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The Aliens

Profoundly introspective with a core affection for the music of another era, The Aliens is both discomforting and refreshing.
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Jeremy Waters, James Bell and Ben Wood in The Aliens; Photo Rupert Reid.

Offbeat in every sense of the word, The Aliens enjoyably draws its audience off-centre with the play’s unconventional style, at times both discomforting and refreshing. Filled with intermittently jarring moments and deliberately languid pacing, it calls on the audience to be introspective about its unusual characters, while savouring a few great moments of music here and there.

Set in the backyard of a café, a million miles from the rest of the world and even the people inside drinking coffee, two very unfazed slackers KJ (Ben Wood) and Jasper (Jeremy Waters) wile away their days, surrounded by a few chairs, tables and a massive dumpster they have to climb over to enter their little sanctuary. New to the café, teenager Evan (James Bell, in a role originally filled by Dane DeHaan) wanders outside occasionally, gradually getting to know the two friends, learning about their lives and revealing some details of his own.

Combining Beckett’s tepid pacing and Wilder’s habit of depicting seemingly inconsequential yet highly significant events, Annie Baker has crafted a play with three characters who are very engaging when and only when they play off each other. The quiet moments shared on stage or the occasional brief monologue are never as enjoyable or profound as the emphatic and biting dialogue the three misfits so often interchange, speaking about anything from their personal lives and failures to each character’s favourite music.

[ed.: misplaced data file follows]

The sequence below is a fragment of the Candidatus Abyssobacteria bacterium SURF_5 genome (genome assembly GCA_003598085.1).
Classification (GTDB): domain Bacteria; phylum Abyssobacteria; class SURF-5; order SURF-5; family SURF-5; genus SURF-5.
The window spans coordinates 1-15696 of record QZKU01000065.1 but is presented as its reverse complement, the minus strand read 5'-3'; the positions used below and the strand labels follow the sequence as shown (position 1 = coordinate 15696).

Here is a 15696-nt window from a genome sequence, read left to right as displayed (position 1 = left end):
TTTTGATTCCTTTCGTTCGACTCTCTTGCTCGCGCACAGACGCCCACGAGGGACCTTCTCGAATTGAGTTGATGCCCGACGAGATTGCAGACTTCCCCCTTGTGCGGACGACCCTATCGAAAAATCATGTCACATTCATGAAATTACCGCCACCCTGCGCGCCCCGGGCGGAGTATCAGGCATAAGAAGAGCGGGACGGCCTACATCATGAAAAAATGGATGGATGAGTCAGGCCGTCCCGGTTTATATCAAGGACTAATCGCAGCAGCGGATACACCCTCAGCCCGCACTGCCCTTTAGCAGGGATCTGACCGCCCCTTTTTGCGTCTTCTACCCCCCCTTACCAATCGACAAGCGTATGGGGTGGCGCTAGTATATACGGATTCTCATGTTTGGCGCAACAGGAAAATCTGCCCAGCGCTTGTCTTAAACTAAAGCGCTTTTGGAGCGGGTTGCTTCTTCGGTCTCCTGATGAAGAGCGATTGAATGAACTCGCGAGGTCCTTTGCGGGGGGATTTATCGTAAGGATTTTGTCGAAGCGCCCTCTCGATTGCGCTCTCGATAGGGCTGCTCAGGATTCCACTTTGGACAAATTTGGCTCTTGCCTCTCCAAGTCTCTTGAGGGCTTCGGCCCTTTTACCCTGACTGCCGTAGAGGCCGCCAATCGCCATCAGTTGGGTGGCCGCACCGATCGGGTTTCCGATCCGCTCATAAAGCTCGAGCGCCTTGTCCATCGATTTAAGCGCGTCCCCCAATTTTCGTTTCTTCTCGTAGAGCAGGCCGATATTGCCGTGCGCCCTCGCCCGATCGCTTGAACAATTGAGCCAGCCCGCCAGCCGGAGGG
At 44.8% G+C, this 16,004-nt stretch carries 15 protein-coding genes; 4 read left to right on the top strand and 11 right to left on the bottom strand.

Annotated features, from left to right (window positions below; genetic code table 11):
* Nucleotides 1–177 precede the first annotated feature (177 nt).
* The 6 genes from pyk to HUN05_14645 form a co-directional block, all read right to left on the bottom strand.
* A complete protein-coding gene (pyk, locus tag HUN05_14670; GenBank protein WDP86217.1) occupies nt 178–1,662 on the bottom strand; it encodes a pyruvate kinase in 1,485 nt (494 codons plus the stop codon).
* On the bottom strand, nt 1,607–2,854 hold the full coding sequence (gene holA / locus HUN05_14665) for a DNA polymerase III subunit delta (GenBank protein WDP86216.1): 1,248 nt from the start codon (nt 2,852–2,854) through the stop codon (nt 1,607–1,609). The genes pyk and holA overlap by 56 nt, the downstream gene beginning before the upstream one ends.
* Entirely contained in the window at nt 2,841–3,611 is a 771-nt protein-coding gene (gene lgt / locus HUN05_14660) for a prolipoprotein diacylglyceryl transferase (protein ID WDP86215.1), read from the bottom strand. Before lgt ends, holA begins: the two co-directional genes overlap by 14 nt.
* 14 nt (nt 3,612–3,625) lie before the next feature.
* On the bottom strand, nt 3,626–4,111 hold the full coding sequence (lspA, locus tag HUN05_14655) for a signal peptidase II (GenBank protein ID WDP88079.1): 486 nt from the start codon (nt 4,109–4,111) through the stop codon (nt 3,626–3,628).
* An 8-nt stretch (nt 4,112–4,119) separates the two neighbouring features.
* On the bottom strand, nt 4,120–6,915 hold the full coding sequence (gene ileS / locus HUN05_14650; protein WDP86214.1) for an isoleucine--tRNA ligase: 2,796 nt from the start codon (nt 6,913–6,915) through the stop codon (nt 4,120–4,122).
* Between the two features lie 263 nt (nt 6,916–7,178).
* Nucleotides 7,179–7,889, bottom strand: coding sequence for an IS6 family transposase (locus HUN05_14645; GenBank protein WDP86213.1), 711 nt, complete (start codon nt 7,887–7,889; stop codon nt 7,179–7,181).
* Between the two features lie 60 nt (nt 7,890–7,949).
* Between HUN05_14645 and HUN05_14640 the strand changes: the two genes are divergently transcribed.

Wood as KJ is the most humorous and captivating, a vehement performance whose intense sequences are nicely complemented by KJ’s more affectionate moments with Evan. Both Wood and Bell have highly enjoyable musical interludes at different moments in the play, a nice contrast to the often stretched pacing.

The more downcast or unhurried moments of the play, of which there are many, as was the clear intent of the writer, provide some space for observation and absorption by the audience, though linger too long in parts, the enjoyable dynamic between the characters often making way for lukewarm action. These moments by no means override the play, the character’s idiosyncrasies come to the forefront and are nicely expressed in a production where aside from the timing, there is very little to distract from the well-drawn characters.

Quietly and often profoundly introspective with a core affection for the music of another era, The Aliens is an easily relatable journey both back in time and into our present, where despite the setting’s palpable familiarity you will feel like you are in another world. 

Rating: 3 stars out of 5

The Aliens

Writer: Annie Baker
Director: Craig Baldwin
Starring: Ben Wood, Jeremy Waters and James Bell
Outhouse Theatre Company
Old Fitz Theatre – 25 Aug – 19 Sept

Glen Falkenstein
About the Author
Glen produces film, theatre and television reviews and commentary, covering festivals, interviews and events. Glen lives in Sydney and enjoys making short films. Read more at falkenscreen.com
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